"If as one people speaking the same language they have begun to do this, then nothing they plan to do will be impossible for them. Come, let us go down and confuse their language so they will not understand each other." - Genesis 11:6-7
Picture this, as Sophia says on "The Golden Girls." It's Austin, 2011. You're at the most buzzed-about interactive media event in the world. You want to meet up with a couple of friends at one of the better parties among at least a dozen viable options happening right now. What do you do?
This should be the easiest thing ever. Here are tens of thousands of early adopters or wannabe early adopters spending most of their time well within a one mile radius of a walkable city's convention center. Most people will discover they're connected to each other within three degrees, and often fewer. Even for someone who's new to interactive media and coming to South by Southwest (SXSW) for the first time, just by standing on a busy street corner he or she will likely run into at least 10 people they know within the hour. Everyone has a smartphone, many have more than one, and mobile social technologies have made it easier to communicate with each other than ever before. That's the theory, at least.
Then along comes SXSW, today's incarnation of the Tower of Babel. Here's how people are really communicating and trying to get together.
Foursquare is extremely popular here. If you're near a venue that's buzzing, you'll see how many people are there. You can also scan your friends' recent check-ins and see if any kind of consensus formed or they're all over the map. That's a start.
Then there's Gowalla, which got a boost from its Mashable partnership. You can get notifications if friends are near you, but it doesn't have the scale to find friends. Some people are using it to rack up virtual stamps, win tickets to the Gowalla party, and keep track of what they've done. There are many other check-in apps out there, but also because of scale, people aren't currently using SCVNGR, Whrrl, Loopt, or Facebook Places en masse to find friends.
Many attendees here are broadcasting their check-ins on Twitter, and sometimes Facebook. That provides a stream of disorganized content for people here, and a stream of worthless content for just about everyone else.
You can find your friends via personal messages via Facebook or Twitter. How are you going to see the messages, though? Do you turn on mobile alerts? Do you get messages delivered via email? Do you check your apps here and there? And then will they in turn see the message soon enough for it to matter?
Getting back to basics, email helps, but it generally adds to the clutter, and it's too unstructured, especially when coordinating with more than one person. Text messages (SMS) are useful for coordinating with one person, and it's often the first choice when friends want to touch base quickly. I've probably sent and received a couple hundred texts over the long weekend without relying on it heavily. On occasion, the whole phone thing works, but you can't talk during a session or a loud party. One of the only calls I made to someone here was a pocket dial.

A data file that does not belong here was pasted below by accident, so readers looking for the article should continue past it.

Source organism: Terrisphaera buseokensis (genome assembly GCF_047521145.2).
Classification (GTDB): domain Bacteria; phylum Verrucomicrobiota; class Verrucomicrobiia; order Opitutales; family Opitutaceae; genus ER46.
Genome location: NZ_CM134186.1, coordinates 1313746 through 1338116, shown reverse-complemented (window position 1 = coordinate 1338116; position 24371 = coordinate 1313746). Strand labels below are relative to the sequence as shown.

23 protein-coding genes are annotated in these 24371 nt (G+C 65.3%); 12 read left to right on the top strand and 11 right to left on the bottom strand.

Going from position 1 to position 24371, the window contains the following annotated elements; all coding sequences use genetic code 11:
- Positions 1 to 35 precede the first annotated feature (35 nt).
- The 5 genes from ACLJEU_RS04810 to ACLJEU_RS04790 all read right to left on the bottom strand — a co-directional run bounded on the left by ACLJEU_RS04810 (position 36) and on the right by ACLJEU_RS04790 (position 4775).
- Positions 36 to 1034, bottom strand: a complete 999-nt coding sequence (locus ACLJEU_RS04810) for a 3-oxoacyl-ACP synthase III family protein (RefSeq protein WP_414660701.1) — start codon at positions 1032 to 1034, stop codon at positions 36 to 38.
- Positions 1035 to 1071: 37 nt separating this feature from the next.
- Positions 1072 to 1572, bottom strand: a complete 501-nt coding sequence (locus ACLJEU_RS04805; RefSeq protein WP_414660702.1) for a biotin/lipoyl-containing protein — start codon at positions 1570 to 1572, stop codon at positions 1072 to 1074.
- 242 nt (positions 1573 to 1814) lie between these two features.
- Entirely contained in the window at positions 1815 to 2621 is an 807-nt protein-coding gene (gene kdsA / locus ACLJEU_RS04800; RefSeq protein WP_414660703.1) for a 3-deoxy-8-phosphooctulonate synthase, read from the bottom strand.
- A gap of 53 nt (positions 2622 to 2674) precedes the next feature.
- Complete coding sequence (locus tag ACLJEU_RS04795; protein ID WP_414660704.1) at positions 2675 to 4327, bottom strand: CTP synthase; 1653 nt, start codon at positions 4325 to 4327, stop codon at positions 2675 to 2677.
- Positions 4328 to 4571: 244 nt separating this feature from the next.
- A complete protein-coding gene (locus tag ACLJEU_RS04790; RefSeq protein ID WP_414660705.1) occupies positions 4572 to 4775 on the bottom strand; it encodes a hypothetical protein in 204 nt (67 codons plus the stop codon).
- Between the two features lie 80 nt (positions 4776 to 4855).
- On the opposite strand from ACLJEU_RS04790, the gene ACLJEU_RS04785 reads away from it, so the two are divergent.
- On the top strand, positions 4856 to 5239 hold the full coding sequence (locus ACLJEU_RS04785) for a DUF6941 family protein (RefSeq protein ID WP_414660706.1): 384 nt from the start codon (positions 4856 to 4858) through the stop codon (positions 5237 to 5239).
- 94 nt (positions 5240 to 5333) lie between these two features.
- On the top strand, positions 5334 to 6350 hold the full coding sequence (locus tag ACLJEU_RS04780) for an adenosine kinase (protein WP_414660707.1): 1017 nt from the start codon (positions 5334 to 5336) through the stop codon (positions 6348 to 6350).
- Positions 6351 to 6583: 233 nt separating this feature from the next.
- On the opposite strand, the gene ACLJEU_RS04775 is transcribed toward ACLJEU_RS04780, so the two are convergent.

Group texting is taking off, with the clear winners being GroupMe and Beluga. My first experience with GroupMe wasn't a good one, as I signed on via SMS and soon found my phone flooded with a rambling stream from a group of 25 people. There's also an app that can make the whole thing more tolerable. Beluga's app happened to work better for me, and some here are betting on it since it was acquired by Facebook. Interestingly, I heard nothing about other supposedly hot chat apps like Kik. While I'm not a BlackBerry user, I'm sure BlackBerry Messenger proved useful too, and GroupMe in particular should be concerned if the rumors are true that BBM will soon come out for Android and iPhone. Then it will be Facebook vs. BlackBerry, and little else will matter.
If you want to know what a lot of the geekier folks were using (as if all this isn't geeky enough), look to Hashable, and in particular its mobile app. You enter the Twitter name or email of someone you met and exchange contact information via the app, or you can give a public shout-out to someone you hang out with. It works very well, and some people I met who didn't have business cards were dependent on it. What I'm wondering is how easily I'll be able to grab Hashable contacts' information and follow up with them once I'm back home. It may work very well, but it presents a new change in user behavior.The Tower of Babel metaphor fits too well. While I don't subscribe to divine retribution, we can see firsthand that when so many people are striving to achieve so much in changing the fundamental nature of how we communicate, a period of chaos ensues. The difference is that when this all of shakes out, we'll be in a far better position to speak the same language, and instantly connect with people around the world -- some of whom may be walking right by us. It took a few thousand years, but mankind finally won. Nothing will be impossible for us.